What's the deal with empty models in first-order logic?

Asaf’s answer here reminded me of something that should have been bothering me ever since I learned about it, but which I had more or less forgotten about. In first-order logic, there is a convention to only work with non-empty models of a theory $T$. The reason usually given is that the sentences $(\forall x)(x = x)$ and $(\forall x)(x \neq x)$ both hold in the “empty model” of $T$, so if we want the set of sentences satisfied by a model to be consistent, we need to disallow the empty model.

This smells fishy to me. I can’t imagine that a sufficiently categorical setup of first-order logic (in terms of functors $C_T \to \text{Set}$ preserving some structure, where $C_T$ is the “free model of $T$” in an appropriate sense) would have this defect, or if it did it would have it for a reason. So something is incomplete about the standard setup of first-order logic, but I don’t know what it could be.

The above looks like an example of too simple to be simple, except that I can’t explain it to myself in the same way that I can explain other examples.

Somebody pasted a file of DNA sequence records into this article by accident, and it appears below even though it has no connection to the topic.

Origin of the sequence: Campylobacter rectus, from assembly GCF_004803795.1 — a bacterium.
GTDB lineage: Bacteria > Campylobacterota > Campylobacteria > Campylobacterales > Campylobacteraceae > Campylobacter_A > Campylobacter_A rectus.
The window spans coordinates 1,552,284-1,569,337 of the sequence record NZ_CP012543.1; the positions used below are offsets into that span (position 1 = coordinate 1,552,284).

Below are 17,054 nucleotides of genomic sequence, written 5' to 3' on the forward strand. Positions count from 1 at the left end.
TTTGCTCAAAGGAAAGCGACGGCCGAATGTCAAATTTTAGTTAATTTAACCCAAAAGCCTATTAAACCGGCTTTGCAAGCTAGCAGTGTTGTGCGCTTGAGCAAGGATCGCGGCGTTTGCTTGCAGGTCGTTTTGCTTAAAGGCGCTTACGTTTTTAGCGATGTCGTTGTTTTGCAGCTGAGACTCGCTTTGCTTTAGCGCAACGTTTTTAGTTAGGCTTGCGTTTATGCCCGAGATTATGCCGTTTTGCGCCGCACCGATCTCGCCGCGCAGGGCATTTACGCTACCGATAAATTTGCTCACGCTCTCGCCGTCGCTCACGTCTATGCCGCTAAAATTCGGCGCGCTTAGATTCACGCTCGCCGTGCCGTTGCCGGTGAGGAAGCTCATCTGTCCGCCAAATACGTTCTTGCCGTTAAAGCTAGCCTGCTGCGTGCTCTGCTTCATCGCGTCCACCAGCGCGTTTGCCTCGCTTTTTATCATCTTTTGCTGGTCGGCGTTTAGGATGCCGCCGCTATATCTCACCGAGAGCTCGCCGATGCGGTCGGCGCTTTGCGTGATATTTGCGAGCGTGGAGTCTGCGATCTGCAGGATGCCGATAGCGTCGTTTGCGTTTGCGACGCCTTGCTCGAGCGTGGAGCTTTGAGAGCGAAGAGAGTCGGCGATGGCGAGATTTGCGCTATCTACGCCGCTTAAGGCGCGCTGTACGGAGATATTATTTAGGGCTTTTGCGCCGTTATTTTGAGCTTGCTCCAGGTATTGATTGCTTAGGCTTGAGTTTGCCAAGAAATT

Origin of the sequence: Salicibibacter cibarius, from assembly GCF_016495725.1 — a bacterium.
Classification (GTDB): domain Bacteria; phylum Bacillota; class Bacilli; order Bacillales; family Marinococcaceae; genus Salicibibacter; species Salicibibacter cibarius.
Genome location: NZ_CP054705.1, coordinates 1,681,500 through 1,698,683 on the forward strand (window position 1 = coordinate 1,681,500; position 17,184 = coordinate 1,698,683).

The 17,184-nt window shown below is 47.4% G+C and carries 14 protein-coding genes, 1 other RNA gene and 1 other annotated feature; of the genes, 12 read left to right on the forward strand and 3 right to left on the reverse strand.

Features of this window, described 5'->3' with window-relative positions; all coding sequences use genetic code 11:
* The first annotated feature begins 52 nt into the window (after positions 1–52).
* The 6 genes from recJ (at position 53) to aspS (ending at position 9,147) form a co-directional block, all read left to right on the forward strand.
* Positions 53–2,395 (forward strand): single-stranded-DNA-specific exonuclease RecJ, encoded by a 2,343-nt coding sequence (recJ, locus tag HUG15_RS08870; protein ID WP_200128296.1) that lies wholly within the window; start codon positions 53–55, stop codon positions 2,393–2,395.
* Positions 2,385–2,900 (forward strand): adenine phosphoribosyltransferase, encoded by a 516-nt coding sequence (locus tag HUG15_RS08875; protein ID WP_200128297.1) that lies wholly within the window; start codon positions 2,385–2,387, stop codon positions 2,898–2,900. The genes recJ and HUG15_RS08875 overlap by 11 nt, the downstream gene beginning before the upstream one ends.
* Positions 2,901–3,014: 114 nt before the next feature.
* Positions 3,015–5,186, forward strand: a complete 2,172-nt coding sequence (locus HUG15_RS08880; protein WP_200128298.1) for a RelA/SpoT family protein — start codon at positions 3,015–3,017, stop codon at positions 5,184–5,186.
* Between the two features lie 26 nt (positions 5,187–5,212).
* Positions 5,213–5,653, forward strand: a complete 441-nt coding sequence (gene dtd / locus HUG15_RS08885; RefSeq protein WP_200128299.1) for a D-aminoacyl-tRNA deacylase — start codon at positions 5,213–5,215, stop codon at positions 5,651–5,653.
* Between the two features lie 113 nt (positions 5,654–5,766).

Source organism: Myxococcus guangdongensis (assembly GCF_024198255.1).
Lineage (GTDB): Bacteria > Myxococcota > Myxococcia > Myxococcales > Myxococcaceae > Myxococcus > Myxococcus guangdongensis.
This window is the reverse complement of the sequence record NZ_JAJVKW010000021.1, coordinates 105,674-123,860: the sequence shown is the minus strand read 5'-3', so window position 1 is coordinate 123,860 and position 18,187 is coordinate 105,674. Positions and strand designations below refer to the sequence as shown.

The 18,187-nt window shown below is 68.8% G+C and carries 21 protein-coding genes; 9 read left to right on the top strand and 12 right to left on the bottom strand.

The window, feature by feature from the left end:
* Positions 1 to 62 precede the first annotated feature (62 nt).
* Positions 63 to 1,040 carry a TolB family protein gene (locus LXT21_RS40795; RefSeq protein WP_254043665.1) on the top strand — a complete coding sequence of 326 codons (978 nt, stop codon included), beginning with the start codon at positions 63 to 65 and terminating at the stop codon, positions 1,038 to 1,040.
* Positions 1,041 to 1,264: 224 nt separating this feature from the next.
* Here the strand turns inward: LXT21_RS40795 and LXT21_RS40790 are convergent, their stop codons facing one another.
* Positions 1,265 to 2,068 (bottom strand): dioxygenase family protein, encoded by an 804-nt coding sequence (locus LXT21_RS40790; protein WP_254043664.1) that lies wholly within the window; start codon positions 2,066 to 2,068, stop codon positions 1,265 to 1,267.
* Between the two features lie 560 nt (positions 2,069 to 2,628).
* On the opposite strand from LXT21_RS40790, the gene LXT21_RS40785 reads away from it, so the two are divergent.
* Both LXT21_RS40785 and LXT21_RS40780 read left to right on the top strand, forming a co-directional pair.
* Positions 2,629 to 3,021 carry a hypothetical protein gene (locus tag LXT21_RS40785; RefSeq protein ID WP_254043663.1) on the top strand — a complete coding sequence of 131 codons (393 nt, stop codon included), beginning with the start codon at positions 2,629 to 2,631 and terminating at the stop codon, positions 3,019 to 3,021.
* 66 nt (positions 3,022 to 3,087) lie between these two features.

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Both $(\forall x)(x = x)$ and $(\forall x)(x \not = x)$ do hold in the empty model, and it’s perfectly consistent. What we lose when we move to empty models, as Qiaochu Yuan points out, are certain inference rules that we’re used to.

For first-order languages that include equality, the set $S$ of statements that are true all models (empty or not) is a proper subset of the set $S_N$ of statements that are true in all nonempty models. Because the vast majority of models we are interested in are nonempty, in logic we typically look at sets of inference rules that generate $S_N$ rather than rules that generate $S$.